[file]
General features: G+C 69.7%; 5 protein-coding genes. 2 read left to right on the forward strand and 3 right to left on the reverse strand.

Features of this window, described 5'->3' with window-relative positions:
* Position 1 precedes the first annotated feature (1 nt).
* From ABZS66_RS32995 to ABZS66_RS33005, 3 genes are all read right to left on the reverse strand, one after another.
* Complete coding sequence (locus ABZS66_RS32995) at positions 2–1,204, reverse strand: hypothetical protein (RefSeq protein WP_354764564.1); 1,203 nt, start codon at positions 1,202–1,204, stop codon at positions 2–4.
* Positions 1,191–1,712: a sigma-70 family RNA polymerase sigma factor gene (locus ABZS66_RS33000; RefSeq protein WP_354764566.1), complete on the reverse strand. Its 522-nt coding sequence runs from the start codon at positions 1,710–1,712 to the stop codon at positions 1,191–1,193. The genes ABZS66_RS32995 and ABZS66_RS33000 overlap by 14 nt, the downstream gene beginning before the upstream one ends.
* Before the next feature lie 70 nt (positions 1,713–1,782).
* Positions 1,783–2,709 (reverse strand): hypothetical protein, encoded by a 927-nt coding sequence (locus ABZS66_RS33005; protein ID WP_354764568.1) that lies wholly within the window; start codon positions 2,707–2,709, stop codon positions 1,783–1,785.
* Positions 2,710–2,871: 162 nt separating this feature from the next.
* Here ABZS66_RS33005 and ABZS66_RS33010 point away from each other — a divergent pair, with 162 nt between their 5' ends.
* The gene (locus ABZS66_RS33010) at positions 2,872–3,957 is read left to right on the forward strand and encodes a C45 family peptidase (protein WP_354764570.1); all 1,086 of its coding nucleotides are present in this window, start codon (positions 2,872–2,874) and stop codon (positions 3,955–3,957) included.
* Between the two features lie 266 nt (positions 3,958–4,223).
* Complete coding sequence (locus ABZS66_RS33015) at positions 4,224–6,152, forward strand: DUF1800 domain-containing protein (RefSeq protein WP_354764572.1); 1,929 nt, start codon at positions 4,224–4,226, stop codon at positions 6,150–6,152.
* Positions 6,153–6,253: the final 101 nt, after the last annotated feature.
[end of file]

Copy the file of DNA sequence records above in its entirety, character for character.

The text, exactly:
General features: G+C 69.7%; 5 protein-coding genes. 2 read left to right on the forward strand and 3 right to left on the reverse strand.

Features of this window, described 5'->3' with window-relative positions:
* Position 1 precedes the first annotated feature (1 nt).
* From ABZS66_RS32995 to ABZS66_RS33005, 3 genes are all read right to left on the reverse strand, one after another.
* Complete coding sequence (locus ABZS66_RS32995) at positions 2–1,204, reverse strand: hypothetical protein (RefSeq protein WP_354764564.1); 1,203 nt, start codon at positions 1,202–1,204, stop codon at positions 2–4.
* Positions 1,191–1,712: a sigma-70 family RNA polymerase sigma factor gene (locus ABZS66_RS33000; RefSeq protein WP_354764566.1), complete on the reverse strand. Its 522-nt coding sequence runs from the start codon at positions 1,710–1,712 to the stop codon at positions 1,191–1,193. The genes ABZS66_RS32995 and ABZS66_RS33000 overlap by 14 nt, the downstream gene beginning before the upstream one ends.
* Before the next feature lie 70 nt (positions 1,713–1,782).
* Positions 1,783–2,709 (reverse strand): hypothetical protein, encoded by a 927-nt coding sequence (locus ABZS66_RS33005; protein ID WP_354764568.1) that lies wholly within the window; start codon positions 2,707–2,709, stop codon positions 1,783–1,785.
* Positions 2,710–2,871: 162 nt separating this feature from the next.
* Here ABZS66_RS33005 and ABZS66_RS33010 point away from each other — a divergent pair, with 162 nt between their 5' ends.
* The gene (locus ABZS66_RS33010) at positions 2,872–3,957 is read left to right on the forward strand and encodes a C45 family peptidase (protein WP_354764570.1); all 1,086 of its coding nucleotides are present in this window, start codon (positions 2,872–2,874) and stop codon (positions 3,955–3,957) included.
* Between the two features lie 266 nt (positions 3,958–4,223).
* Complete coding sequence (locus ABZS66_RS33015) at positions 4,224–6,152, forward strand: DUF1800 domain-containing protein (RefSeq protein WP_354764572.1); 1,929 nt, start codon at positions 4,224–4,226, stop codon at positions 6,150–6,152.
* Positions 6,153–6,253: the final 101 nt, after the last annotated feature.